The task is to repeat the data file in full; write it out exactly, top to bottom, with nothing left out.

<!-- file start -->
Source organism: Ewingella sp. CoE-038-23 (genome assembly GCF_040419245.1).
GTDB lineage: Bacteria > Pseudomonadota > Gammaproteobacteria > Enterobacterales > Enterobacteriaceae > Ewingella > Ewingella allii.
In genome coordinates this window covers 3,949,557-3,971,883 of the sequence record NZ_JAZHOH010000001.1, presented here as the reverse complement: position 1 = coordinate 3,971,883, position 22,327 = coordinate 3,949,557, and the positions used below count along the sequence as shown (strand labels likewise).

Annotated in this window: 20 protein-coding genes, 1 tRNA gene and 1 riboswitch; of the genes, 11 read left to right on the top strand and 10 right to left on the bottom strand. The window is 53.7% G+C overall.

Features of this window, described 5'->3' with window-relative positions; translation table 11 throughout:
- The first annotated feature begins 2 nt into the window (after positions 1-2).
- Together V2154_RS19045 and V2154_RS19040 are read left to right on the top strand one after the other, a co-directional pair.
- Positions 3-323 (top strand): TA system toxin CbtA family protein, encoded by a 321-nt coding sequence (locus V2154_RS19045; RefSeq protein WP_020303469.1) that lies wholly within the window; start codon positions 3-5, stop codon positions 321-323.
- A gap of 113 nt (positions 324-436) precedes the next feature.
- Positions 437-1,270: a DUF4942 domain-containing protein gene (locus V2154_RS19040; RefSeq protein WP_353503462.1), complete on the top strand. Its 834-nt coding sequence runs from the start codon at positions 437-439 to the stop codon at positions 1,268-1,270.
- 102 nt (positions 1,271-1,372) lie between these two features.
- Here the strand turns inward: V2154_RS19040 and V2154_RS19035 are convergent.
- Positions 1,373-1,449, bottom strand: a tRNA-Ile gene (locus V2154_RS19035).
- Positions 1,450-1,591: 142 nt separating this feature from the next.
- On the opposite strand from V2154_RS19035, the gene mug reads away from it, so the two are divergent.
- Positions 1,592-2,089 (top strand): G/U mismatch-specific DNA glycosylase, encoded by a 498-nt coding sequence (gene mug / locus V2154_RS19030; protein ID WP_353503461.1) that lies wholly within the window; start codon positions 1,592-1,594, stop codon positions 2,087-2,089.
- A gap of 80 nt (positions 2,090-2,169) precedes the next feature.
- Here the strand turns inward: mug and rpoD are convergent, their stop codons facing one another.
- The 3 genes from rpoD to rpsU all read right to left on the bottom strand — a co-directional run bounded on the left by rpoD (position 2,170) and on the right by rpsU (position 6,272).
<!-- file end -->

Source organism: Ewingella sp. CoE-038-23 (genome assembly GCF_040419245.1).
GTDB lineage: Bacteria > Pseudomonadota > Gammaproteobacteria > Enterobacterales > Enterobacteriaceae > Ewingella > Ewingella allii.
In genome coordinates this window covers 3,949,557-3,971,883 of the sequence record NZ_JAZHOH010000001.1, presented here as the reverse complement: position 1 = coordinate 3,971,883, position 22,327 = coordinate 3,949,557, and the positions used below count along the sequence as shown (strand labels likewise).

Annotated in this window: 20 protein-coding genes, 1 tRNA gene and 1 riboswitch; of the genes, 11 read left to right on the top strand and 10 right to left on the bottom strand. The window is 53.7% G+C overall.

Features of this window, described 5'->3' with window-relative positions; translation table 11 throughout:
- The first annotated feature begins 2 nt into the window (after positions 1-2).
- Together V2154_RS19045 and V2154_RS19040 are read left to right on the top strand one after the other, a co-directional pair.
- Positions 3-323 (top strand): TA system toxin CbtA family protein, encoded by a 321-nt coding sequence (locus V2154_RS19045; RefSeq protein WP_020303469.1) that lies wholly within the window; start codon positions 3-5, stop codon positions 321-323.
- A gap of 113 nt (positions 324-436) precedes the next feature.
- Positions 437-1,270: a DUF4942 domain-containing protein gene (locus V2154_RS19040; RefSeq protein WP_353503462.1), complete on the top strand. Its 834-nt coding sequence runs from the start codon at positions 437-439 to the stop codon at positions 1,268-1,270.
- 102 nt (positions 1,271-1,372) lie between these two features.
- Here the strand turns inward: V2154_RS19040 and V2154_RS19035 are convergent.
- Positions 1,373-1,449, bottom strand: a tRNA-Ile gene (locus V2154_RS19035).
- Positions 1,450-1,591: 142 nt separating this feature from the next.
- On the opposite strand from V2154_RS19035, the gene mug reads away from it, so the two are divergent.
- Positions 1,592-2,089 (top strand): G/U mismatch-specific DNA glycosylase, encoded by a 498-nt coding sequence (gene mug / locus V2154_RS19030; protein ID WP_353503461.1) that lies wholly within the window; start codon positions 1,592-1,594, stop codon positions 2,087-2,089.
- A gap of 80 nt (positions 2,090-2,169) precedes the next feature.
- Here the strand turns inward: mug and rpoD are convergent, their stop codons facing one another.
- The 3 genes from rpoD to rpsU all read right to left on the bottom strand — a co-directional run bounded on the left by rpoD (position 2,170) and on the right by rpsU (position 6,272).